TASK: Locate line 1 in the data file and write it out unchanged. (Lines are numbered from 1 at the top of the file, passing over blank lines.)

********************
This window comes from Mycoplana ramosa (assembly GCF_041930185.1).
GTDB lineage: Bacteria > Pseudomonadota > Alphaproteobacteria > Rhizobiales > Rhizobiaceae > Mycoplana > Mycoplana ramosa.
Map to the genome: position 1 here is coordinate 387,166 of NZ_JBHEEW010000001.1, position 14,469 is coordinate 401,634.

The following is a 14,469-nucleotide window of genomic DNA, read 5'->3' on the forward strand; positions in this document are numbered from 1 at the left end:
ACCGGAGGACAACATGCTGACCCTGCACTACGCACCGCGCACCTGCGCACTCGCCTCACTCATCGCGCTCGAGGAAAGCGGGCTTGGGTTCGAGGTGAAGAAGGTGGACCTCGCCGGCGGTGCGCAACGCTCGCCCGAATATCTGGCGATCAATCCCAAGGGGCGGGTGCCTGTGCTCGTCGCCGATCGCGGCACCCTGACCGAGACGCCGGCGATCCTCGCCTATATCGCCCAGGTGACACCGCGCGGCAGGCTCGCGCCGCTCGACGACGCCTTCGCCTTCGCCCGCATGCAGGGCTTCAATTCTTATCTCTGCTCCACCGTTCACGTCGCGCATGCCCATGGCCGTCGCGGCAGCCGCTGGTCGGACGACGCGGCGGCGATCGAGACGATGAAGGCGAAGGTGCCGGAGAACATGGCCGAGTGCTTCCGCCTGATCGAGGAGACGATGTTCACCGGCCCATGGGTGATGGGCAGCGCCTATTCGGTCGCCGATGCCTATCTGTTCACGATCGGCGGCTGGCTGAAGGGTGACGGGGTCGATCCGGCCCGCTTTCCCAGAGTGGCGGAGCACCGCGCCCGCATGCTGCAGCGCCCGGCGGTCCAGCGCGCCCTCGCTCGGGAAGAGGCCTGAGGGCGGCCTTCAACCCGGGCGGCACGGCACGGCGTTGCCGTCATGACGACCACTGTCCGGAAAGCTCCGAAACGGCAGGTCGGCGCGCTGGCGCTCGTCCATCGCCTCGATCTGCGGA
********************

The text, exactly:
This window comes from Mycoplana ramosa (assembly GCF_041930185.1).